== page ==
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Theatre Journal 52.2 (2000) 295-297

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Book Review

Structural Design for the Stage

Structural Design for the Stage. By Alys E. Holden and Bronislaw J. Sammler. Woburn: Focal Press, 1999; pp. 320. $44.95 paper.

Book-length treatments of advanced topics in technical theatre are rare, and practitioners needing serious insight into the field have come to rely on sources originating outside their own industry. This is especially true for the analysis and design of the structural elements of stage scenery. While [End Page 295] good technical designers certainly make use of the empirical traditions of their craft, the best know to look beyond rules of thumb for answers to engineering problems. Structural Design for the Stage by Alys Holden and Bronislaw Sammler is the first book to reach well beyond traditionally available stagecraft texts and present a systematic approach to structural design using methods consistent with those in the field of engineering. The authors have designed a text for instruction at the graduate level that brings many of the far-flung resources that technicians occasionally consult and synthesizes these with practical examples using the materials and methods common to theatre and scenic construction.

Holden and Sammler are successful in providing what they state as the purpose for this book. That is, a "firm foundation in structural engineering allows a technical designer to explore viable alternatives as well as providing paradigms of thinking about structural systems" (1). This foundation is based on two principles, first that the technical designer must be able to analyze and quantify the loads on the scenery she designs, and second, that she then apply that knowledge in her choices as part of the structural design process. While this mathematically-based topic might seem daunting to many technicians, the authors offer a careful non-calculus based discussion of engineering statics and strength of materials that is appropriate to its audience in that it grants them their knowledge of theatrical construction techniques. While classroom-based presentation suits the material best, both student and professional technical designers will likely continue to consult this valuable resource throughout their careers.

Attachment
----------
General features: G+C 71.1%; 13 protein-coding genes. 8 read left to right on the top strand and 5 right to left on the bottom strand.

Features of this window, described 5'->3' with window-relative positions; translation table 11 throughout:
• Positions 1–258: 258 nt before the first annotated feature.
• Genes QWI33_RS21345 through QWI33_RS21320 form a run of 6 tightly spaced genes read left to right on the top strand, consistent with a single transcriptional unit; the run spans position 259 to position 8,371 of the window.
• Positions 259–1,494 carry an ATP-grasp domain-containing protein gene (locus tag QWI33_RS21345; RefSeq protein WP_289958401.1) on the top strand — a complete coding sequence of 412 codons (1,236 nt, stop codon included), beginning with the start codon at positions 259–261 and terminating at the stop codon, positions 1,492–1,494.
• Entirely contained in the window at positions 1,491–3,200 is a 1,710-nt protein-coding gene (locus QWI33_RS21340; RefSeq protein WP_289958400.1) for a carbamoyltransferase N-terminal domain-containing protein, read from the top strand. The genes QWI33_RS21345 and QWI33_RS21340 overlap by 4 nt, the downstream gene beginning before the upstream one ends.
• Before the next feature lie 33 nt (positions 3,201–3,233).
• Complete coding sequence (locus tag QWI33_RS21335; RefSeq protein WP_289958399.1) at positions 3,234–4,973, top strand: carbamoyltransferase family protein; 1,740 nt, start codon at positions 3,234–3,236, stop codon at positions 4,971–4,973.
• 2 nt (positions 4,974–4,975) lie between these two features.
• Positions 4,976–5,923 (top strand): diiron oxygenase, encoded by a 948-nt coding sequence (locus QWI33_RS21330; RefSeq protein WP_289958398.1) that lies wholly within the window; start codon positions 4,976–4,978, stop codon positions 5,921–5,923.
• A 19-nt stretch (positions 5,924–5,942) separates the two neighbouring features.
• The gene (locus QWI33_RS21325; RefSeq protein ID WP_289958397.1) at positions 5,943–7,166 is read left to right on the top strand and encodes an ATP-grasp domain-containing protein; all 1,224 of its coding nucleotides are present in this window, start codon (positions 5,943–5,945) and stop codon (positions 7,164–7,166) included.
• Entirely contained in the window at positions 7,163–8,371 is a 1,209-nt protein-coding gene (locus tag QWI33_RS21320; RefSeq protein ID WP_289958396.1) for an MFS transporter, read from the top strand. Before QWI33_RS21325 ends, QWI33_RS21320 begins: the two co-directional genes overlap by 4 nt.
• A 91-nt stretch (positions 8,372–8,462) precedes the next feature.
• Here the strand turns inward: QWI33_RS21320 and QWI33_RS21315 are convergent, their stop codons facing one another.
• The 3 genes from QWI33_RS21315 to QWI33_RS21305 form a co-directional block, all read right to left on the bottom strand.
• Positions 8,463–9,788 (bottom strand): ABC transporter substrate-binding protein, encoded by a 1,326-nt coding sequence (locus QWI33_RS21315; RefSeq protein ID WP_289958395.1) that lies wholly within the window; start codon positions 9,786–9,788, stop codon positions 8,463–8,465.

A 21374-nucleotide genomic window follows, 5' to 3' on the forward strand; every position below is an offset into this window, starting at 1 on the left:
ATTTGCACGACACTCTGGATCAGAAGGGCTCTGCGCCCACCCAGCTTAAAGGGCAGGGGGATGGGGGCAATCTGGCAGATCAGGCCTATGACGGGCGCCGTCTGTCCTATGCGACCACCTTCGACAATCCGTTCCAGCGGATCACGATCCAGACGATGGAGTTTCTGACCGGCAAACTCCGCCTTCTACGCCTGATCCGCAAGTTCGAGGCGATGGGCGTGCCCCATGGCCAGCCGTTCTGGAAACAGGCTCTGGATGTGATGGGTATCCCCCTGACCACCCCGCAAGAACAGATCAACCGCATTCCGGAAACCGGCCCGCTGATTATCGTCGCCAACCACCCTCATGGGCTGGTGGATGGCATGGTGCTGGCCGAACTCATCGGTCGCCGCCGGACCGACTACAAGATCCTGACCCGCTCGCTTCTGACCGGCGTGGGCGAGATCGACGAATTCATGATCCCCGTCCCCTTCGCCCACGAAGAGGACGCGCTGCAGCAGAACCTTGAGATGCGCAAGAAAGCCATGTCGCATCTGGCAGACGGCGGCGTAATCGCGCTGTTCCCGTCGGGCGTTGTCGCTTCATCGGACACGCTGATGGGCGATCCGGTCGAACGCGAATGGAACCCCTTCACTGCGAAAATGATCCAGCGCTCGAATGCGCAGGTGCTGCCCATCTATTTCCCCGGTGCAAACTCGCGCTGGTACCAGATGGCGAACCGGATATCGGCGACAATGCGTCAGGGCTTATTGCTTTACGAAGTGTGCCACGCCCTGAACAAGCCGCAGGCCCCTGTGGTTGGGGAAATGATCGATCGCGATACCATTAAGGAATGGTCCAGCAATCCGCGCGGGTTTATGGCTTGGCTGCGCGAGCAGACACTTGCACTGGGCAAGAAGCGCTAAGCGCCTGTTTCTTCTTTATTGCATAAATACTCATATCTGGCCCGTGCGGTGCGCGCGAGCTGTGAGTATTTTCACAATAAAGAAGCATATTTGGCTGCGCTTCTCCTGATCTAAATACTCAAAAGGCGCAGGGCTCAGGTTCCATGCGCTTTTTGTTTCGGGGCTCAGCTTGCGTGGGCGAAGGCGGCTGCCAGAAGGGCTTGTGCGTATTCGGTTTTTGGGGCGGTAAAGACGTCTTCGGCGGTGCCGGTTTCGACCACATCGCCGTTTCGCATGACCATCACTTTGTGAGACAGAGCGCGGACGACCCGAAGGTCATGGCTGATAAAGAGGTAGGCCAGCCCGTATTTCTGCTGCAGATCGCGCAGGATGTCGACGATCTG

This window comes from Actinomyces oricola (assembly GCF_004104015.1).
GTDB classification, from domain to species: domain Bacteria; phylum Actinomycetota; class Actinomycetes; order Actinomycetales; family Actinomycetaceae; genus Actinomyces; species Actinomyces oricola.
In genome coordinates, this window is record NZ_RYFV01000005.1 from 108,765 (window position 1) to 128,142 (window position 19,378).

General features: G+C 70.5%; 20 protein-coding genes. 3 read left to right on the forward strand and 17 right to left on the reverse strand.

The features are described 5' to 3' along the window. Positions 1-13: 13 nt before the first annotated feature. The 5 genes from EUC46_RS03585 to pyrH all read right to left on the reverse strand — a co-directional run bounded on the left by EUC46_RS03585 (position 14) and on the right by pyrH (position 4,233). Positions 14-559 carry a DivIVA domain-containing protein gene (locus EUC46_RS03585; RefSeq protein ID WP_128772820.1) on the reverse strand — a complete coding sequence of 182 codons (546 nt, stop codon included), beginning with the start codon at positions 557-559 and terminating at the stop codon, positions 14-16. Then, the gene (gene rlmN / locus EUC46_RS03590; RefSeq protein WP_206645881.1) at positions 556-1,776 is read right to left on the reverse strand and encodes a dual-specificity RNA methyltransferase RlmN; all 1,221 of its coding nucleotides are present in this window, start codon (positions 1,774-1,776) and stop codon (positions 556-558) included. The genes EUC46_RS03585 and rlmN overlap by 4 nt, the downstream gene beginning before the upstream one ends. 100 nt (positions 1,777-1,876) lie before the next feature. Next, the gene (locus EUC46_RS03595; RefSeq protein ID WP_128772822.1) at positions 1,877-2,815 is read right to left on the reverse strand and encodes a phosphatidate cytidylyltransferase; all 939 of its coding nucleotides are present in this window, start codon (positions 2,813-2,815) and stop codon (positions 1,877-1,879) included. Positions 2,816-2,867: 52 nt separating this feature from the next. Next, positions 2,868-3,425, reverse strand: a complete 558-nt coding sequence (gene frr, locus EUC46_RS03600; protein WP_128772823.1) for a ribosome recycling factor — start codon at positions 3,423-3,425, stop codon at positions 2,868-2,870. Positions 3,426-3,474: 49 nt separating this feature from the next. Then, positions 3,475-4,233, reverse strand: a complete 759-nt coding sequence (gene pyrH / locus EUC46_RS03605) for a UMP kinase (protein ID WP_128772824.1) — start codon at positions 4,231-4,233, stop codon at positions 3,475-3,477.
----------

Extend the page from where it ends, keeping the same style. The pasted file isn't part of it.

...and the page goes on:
Structural Design for the Stage is organized similarly to many introductory structures texts aimed at architects and builders in residential and commercial construction. The authors begin with a discussion of statics and stress analysis for beams in chapters two and three, then move into the geometric properties of structural shapes in the fourth chapter. At this point, the focus moves rapidly to the structural design process, splitting that by the choice of materials: chapters five, six, and seven detail the design process for wooden beams, columns, and combined loading members respectively; chapters eight through ten discuss the same processes for fabrication in steel; all use the method of Allowable Stress Design. Truss design is covered in chapter eleven, and it is interesting to note that cable systems, structural tools commonly employed in theatre, are detailed together with trusses, presumably as their design shares a common analytic technique. The final chapter discusses the use of plywood in theatrical structures. This includes thorough coverage of panel grades and their relation to design values and is followed by procedures for design of uniformly loaded plywood decking and stressed skin panels.

Theatre technicians are collectors of miscellanea, and as a result, the appendices included with the text are almost worth the cost of the book alone. This end-matter represents a substantial set of reference material for both practicing theatre technicians and students. Among the most useful are a review of relevant math, principally the algebra, geometry, and trigonometry, necessary to navigate the examples and problems in the text; a listing of commonly used formulas used in the solution of beam analysis problems; diagrams and formulas of the geometric properties of structural shapes; reference values for sawn lumber and plywood design; reference values for steel design-including pipe, mechanical and structural tubing, angles, and channels (design values for steel I-beams are not included); and solutions for the even-numbered problems in the text. Like the appendices at the end, the "Concept Boxes" and "Math Notes" found...


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